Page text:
If the Great Resignation was really so great, everybody would be doing it. Right?
After the first year of the pandemic, one in four workers had plans to quit when things straightened out. Things had changed. The future looked different. Crucially, 80% of these restless souls were planning to move on not to escape their boss or avoid a return to the office, but because they couldn’t see how to advance their career with their present company.
Another year on and, despite the headlines, plenty of employees prefer stability to the ronin lifestyle. A contract, a retirement plan, health insurance, paid family medical leave, and a boss you know and trust all feel far more valuable after a shaky period.
But which companies are employees happiest to stick around at? Resume.io used LinkedIn data on the median tenure of employees at the most prominent companies to rank those holding onto their employees the longest – and those with the quickest worker turnover.
- HSBC Bank USA and Neutrogena are tied in first place as the companies that keep their employees longest, with an average tenure of 10.2 years.
- Coinbase, Avelo Airlines, and Popeyes have an average tenure of 0.8 years – the shortest employment period in our study.
- Internet & Software is the sector with the shortest ‘longest stay’ – at Baidu, where the average tenure is 5.4 years.
- Reebok holds onto employees for an average of 7 years, the longest for any apparel company.
Airlines Most Likely to Retain Employees
A decade and a bit with the same company: that’s a job for life for some early retirees. Employees of HSBC Bank USA and skincare brand Neutrogena stay with their firm for 10.2 years on average. It helps that both companies have been around a long time – HSBC was founded in 1850, while Neutrogena started out supplying specialty cosmetics to 1930s Hollywood.
Neutrogena is part of the Johnson & Johnson corporation, so employees enjoy the firm’s thoughtful benefit program. Glassdoor reviewers note that while Neutrogena does not provide many opportunities for career advancement, there is scope for lateral moves – which could prevent less ambitious employees from getting bored.
Over half (11/20) of the companies that keep their employees the longest are airlines. The high cost of security checks and training for pilots and attendants alike means that airlines are particularly invested in holding on to them. Generous stopover allowances and flight discounts are effective retainers, especially when they accrue with long service. Research has shown that giving flight attendants greater freedom to use their initiative and ‘craft their own role’ boosts engagement and longevity.
Reddit and Zoom Among Companies with Fastest Employee Turnover
Nine out of the ten prominent companies with the shortest employee tenure are in the internet and software sector. Of course, many of these companies are too new to have their average tenure hiked up by ‘lifers.’ But for more established digital companies, the brain drain may be to do with that career advancement mentioned above:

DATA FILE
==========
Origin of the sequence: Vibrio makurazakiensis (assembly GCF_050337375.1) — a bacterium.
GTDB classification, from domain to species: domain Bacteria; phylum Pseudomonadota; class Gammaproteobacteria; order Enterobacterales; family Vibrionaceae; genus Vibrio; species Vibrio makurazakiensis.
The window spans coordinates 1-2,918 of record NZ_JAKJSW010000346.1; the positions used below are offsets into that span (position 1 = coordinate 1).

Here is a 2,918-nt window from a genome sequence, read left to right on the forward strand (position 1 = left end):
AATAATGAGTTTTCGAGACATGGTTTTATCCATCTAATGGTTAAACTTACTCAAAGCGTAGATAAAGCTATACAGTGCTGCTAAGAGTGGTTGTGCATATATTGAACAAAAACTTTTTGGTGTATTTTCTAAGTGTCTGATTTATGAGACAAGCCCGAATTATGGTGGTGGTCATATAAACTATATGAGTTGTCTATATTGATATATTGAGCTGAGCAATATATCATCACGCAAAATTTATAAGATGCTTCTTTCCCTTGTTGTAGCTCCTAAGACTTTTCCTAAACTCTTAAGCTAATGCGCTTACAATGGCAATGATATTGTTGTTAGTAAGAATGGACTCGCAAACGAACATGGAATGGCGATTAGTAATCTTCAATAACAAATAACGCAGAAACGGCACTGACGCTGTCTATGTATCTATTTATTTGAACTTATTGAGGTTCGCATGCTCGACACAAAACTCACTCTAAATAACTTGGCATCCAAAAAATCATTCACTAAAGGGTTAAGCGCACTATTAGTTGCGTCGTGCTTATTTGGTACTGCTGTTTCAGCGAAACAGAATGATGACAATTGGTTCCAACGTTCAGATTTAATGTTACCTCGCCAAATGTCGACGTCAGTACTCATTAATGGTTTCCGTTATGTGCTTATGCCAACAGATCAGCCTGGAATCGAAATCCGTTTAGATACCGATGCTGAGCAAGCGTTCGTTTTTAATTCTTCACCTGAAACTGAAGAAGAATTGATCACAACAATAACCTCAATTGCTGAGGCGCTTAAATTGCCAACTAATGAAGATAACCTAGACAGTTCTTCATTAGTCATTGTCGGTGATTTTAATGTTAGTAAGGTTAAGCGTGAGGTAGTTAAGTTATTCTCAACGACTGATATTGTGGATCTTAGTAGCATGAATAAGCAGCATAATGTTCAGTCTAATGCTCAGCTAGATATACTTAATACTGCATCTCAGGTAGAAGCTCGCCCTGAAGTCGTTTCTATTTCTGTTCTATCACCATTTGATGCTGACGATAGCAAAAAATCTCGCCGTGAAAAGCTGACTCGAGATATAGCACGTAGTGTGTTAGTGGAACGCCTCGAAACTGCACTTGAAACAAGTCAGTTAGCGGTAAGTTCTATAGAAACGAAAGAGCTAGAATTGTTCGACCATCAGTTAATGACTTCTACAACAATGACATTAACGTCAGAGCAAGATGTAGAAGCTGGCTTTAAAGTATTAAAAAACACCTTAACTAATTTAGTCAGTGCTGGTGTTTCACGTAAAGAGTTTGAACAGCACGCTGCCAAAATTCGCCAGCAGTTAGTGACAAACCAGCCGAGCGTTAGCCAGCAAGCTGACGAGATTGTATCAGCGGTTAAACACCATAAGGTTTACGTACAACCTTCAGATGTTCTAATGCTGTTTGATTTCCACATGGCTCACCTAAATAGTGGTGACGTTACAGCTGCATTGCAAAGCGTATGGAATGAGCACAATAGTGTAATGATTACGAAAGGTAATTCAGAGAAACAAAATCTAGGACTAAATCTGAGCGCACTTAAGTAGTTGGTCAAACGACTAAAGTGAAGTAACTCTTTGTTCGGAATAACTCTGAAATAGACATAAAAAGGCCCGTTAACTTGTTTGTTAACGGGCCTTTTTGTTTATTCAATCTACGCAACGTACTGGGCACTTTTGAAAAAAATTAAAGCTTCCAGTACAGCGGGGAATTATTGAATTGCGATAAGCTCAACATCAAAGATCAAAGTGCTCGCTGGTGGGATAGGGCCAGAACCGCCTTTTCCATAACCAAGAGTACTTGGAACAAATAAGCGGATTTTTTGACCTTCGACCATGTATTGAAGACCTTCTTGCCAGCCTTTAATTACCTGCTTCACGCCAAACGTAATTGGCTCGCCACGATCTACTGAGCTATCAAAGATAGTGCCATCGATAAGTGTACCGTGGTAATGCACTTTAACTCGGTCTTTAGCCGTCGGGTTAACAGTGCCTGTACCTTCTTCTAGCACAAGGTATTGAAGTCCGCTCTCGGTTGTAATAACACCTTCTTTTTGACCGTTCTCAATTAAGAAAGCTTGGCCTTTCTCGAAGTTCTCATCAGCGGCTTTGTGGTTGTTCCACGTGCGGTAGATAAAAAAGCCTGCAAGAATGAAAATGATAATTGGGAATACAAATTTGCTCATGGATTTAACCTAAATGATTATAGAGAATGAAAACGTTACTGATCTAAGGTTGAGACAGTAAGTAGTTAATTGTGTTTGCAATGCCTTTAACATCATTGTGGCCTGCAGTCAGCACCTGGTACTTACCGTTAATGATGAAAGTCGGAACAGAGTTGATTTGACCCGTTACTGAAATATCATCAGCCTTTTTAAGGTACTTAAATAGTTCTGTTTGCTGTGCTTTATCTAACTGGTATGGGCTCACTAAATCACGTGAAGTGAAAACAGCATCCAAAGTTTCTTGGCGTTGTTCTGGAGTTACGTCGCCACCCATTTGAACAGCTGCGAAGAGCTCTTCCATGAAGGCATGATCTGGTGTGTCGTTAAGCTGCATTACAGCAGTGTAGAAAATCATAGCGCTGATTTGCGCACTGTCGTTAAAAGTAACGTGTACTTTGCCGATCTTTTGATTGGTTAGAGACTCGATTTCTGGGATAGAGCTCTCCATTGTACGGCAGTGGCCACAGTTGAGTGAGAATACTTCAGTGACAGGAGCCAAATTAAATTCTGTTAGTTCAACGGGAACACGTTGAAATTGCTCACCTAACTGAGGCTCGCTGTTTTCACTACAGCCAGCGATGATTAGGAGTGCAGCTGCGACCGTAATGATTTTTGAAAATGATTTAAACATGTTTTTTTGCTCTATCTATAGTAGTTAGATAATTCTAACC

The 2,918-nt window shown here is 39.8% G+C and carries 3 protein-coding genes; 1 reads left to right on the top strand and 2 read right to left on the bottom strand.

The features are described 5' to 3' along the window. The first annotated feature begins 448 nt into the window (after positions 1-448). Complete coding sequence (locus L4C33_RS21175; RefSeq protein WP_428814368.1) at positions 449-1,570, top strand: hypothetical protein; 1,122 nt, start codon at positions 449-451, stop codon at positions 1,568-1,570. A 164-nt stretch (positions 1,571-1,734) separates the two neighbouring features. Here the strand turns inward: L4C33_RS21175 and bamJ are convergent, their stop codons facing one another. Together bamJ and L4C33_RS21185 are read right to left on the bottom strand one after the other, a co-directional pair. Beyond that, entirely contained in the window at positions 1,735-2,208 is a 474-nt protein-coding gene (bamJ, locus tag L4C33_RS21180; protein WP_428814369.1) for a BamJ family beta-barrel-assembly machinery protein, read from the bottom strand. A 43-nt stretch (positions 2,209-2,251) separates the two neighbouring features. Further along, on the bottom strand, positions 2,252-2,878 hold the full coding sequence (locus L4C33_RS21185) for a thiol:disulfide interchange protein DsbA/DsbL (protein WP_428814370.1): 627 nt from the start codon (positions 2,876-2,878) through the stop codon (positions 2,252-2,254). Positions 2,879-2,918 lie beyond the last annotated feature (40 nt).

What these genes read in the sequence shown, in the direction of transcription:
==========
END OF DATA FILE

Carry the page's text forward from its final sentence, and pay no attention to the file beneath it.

“The market for software engineers is robust,” according to Workforce Logiq’s chief data scientist, Christy Whitehead,“ and they are smartly taking advantage of the market demand to increase compensation and move up the corporate ladder.”
Today’s workforce has developed a taste for flexible work, and many were frustrated with the commute before the pandemic catalyzed new norms. According to a recent Randstad survey, 62% of workers who switched to WFH during the pandemic don’t miss the office (although they do miss the people). Digital companies such as Hubspot – which has an average tenure of just 1.8 years despite having been established for 16 – are pivoting to hybrid or remote-first models to retain employees, with Hubspot themselves removing the ‘-ish’ from their pre-pandemic ‘remote-ish’ strategy.
Industry Breakdown: Companies That Retain Their Employees By Sector
A classic Harvard Business Review study demonstrated that the most powerful force in employee retention is inertia. In other words, most employees don’t stay because they’re happy; they stay because they’re not unhappy enough – or hungry enough - to leave.
If this sounds like you, then your boss should be doing more to get you invested in your work. And perhaps it’s time for you to ask yourself serious questions about whether this is how you want to spend your working life. In the 2020s, your first boss is yourself – and it’s your duty to remind yourself daily that you’re worth the best conditions a workplace can offer.
To find the companies in your sector that employees don’t want to leave, check through our full data in the sortable table below.
Methodology & sources
To determine the companies employees don’t want to leave, we established 13 major industries - Airlines, Automotive, Banking, Fashion, Food Services, Healthcare, Internet and Software, Luxury Goods and Jewelry, Media, Retail, Skincare and Cosmetics, Technology and Consumer Electronics, and Video Games.
We then built a list of the biggest employers in each category. Next, we cross-checked our list against shortlists from authoritative sources such as Brand Directory and You.Gov to make sure we weren't missing any prominent company in the sector.
The final step was to visit the company profile on LinkedIn for each of the companies and gather the median tenure of their employees from the Insights section. In cases where there were multiple profiles, we took the LinkedIn page for the HQ of the brand.
Companies that fit more than one category have been included more than once, such as Amazon.
The data on median tenure is reported by LinkedIn users and is current as of February 2023.
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